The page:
Lamb Sheekh Kebab w. Pomegranate
Cook Time: ~30 Minutes
Indian food might just be my favourite cuisine. The reality about Indian cooking is that these relatively simple-looking dishes often carry a considerable amount of preparation time behind the scenes. I believe that is one reason why so few people attempt to prepare home-cooked Indian meals.
This recipe doesn’t buck that trend. If you are making garlic & ginger pastes from scratch (optional) the preparation for this dish may take upwards of one hour (but is much quicker if you buy the pastes). The cooking itself can take as little as 10 minutes, so this dish might be a great recipe to prepare during the day for an easy mealtime in the evening. In today’s recipe, I have demonstrated the steps to creating garlic & ginger pastes, but you may alternatively use shop-bought pastes.
Time: ~30 Minutes
Information - What you require
• Lamb mince (500g)
• Pomegranate seeds (50g)
• Processed cheese (~80g)
• Garam masala (3 tsp)
• Cumin seeds (2 tsp)
• Coriander seeds (2 tsp)
• Garlic paste (20g)
• Ginger paste (20g)
• Green chillies (as per your spice tolerance)
• Fresh coriander (~20g)
• Large red onion
• One lime
• Mint leaves
• Extra virgin olive oil
• Ground black pepper & salt
Ingredients for Garlic & Ginger Pastes (Optional)
• 3 Bulbs of garlic
• Fresh ginger (~200g)
• Extra virgin olive oil (50ml)
Optional Ingredients & Notes
• Lamb Mince: If you can, opt for fattier meat in this recipe, ideally 20% fat lamb mince.
• Processed Cheese: Why not use higher-quality cheese, you might ask. Trust me on this, processed just works better, and melts more readily into the meat. If you are dairy free, you can simply remove the cheese element from this dish.
• Chilli: I would suggest 3-5 chillies if you are someone with a mild spice tolerance.
• One small pan
• Food processor
• Pestle & Mortar
Mise En Place - Food preparation
Loosely chop your onions, and keep aside a few slices for garnish. Finely slice your cheese. Decant 3 teaspoons of garam masala. Mix together the coriander and cumin seeds. Finely chop your coriander stems and leaves. Cut your chillies.
If you intend on making the garlic & ginger pastes, then peel your garlic cloves and ginger and set aside. Chopping them into smaller sizes will help with the blending process too.
For those wishing to create garlic and ginger paste the process is simple. For garlic paste, throw your peeled garlic into a food processor alongside 25ml of extra virgin olive oil and blitz until it becomes a paste. If you find it needs to be broken down further, add a few teaspoons of water. The process is identical for ginger paste. These fresh pastes won’t keep as long as shop-bought pastes, but the flavour is significantly better. To store, flatten the surface area of the paste, and add a shallow layer of oil on top, before wrapping it in cling film or storing it with a lid, and keep it refrigerated.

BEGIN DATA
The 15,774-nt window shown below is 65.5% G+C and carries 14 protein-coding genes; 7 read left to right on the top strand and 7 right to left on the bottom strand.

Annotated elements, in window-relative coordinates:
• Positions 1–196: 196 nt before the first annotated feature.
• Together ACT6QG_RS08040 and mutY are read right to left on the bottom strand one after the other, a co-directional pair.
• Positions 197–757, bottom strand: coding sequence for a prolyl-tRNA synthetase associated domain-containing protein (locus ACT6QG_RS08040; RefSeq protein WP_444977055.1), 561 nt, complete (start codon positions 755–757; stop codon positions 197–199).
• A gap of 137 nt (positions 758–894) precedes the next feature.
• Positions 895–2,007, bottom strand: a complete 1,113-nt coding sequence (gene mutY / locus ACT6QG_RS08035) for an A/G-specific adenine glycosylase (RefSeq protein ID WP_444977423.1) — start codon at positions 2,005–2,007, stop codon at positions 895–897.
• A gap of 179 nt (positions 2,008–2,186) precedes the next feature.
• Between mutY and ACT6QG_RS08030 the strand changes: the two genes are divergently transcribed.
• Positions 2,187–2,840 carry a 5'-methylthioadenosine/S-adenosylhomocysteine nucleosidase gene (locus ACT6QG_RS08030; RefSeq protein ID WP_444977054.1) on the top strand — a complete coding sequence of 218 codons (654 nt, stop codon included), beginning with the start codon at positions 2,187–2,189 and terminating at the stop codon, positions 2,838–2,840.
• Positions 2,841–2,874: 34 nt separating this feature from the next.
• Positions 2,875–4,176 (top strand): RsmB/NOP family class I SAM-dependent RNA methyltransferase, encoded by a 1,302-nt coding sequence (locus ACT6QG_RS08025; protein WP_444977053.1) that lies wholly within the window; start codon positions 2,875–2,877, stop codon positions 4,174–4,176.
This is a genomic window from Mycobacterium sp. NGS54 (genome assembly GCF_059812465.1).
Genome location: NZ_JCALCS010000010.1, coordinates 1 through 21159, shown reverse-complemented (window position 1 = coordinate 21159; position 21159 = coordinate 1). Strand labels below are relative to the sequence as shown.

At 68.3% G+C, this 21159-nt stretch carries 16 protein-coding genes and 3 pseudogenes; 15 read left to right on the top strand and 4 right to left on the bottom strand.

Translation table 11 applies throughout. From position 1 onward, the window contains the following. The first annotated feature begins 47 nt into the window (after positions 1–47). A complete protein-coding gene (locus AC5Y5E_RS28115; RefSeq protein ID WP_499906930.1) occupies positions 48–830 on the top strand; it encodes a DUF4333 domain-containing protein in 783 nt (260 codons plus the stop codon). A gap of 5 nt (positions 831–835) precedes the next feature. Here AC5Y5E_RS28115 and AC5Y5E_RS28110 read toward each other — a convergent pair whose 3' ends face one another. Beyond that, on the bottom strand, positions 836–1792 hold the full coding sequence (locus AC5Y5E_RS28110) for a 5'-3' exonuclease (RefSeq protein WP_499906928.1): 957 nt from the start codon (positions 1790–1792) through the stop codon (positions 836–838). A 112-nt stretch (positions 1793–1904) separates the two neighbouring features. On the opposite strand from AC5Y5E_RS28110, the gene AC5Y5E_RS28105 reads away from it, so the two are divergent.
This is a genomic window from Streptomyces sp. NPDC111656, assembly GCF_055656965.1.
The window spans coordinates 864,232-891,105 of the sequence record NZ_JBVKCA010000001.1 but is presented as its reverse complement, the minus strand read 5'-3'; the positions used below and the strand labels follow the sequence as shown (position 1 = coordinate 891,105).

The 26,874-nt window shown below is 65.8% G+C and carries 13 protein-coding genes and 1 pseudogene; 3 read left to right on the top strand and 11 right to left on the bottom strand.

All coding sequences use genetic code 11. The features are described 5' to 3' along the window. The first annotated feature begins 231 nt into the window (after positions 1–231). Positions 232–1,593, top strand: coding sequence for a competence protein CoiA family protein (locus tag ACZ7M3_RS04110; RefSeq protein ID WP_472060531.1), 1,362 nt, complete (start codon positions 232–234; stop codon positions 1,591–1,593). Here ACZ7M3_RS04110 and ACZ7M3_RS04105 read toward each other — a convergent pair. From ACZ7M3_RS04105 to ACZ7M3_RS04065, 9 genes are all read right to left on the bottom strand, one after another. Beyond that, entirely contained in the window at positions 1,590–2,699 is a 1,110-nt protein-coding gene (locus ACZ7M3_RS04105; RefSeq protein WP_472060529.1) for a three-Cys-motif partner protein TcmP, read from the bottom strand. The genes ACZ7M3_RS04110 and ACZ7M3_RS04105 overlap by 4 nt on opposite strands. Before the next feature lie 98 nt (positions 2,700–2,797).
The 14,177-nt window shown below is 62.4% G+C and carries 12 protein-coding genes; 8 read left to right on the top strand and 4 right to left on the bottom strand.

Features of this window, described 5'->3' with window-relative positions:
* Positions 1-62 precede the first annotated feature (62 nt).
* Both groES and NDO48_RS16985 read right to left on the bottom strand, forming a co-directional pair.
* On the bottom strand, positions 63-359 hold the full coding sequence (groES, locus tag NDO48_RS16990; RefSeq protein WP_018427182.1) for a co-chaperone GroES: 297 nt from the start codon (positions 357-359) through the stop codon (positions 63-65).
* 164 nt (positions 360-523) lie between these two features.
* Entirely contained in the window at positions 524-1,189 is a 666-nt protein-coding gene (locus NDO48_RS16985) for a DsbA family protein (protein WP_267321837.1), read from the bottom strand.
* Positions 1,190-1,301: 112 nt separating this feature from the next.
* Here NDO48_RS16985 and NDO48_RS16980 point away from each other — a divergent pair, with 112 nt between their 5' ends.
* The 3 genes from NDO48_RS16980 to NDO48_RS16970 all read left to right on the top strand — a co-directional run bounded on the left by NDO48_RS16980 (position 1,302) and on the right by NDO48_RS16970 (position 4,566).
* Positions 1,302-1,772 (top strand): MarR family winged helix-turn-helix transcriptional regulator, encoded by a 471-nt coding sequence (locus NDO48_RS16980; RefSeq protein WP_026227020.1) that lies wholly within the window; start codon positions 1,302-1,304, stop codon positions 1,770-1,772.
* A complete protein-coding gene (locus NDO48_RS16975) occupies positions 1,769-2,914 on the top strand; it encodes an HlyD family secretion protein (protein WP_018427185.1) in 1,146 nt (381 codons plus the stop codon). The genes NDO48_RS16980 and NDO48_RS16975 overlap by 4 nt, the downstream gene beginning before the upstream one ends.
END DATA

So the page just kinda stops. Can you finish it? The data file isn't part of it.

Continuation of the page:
Grab a small pan, bring it to medium heat without oil, and add your coriander and cumin seeds. Toast them for 2-3 minutes, shaking the pan regularly to avoid burning, and stop when you begin to smell a pungent aroma of spice being thrown off by the seeds. Set them aside to cool down, and grind them into powder using a pestle and mortar.
Next, throw your cut onions, chopped coriander, and green chillies into a food processor and briefly blitz them into a rough paste, ensuring you don’t make it too fine.
Grab your lamb mince, and place it into a mixing bowl with two teaspoons of fine sea salt and cheese. Mix together well. Next, add powdered coriander and cumin seeds, the coriander & onion paste, garam masala, garlic & ginger paste, and freshly ground black pepper. Spend the next 3-4 minutes thoroughly mixing the ingredients together, and don’t be afraid to really squish the ingredients between your fingers. In an ideal world, you would now stick the mixture into the fridge for an hour to let the ingredients bind and marinate.
Once bonded, roll the mixture into 12-16 equal-sized balls, and push an even amount onto a number of skewers (tip: if using wooden skewers, soak them in warm water for 15 minutes to avoid burning in the oven). From here, you can press the meat into sausage-like shapes around your skewers. I find that once the sausage is formed, rolling the meat back and forth (like a rolling pin) will help you create a rounded shape.
These kebabs can now be refrigerated for a few hours if you plan to cook them later. Alternatively, turn the grill up to medium-high heat (~200°C/392°F) and grill your kebabs, turning them frequently. Depending on the size of your kebabs, this could take anywhere from 10 to 20 minutes. The goal is to have them browned on the outside, but still soft and tender on the inside.
To serve, remove the skewers, and sprinkle over mint leaves, fresh red onions, pomegranate seeds, and wedges of lime. A drizzle of plain yoghurt or raita is an excellent garnish here too.
If you do attempt this dish, please let me know how it goes, and if you variate the recipe in any way. Also, this newsletter relies upon word of mouth, so if you feel you know someone who would enjoy this publication please share it.
Thanks for reading,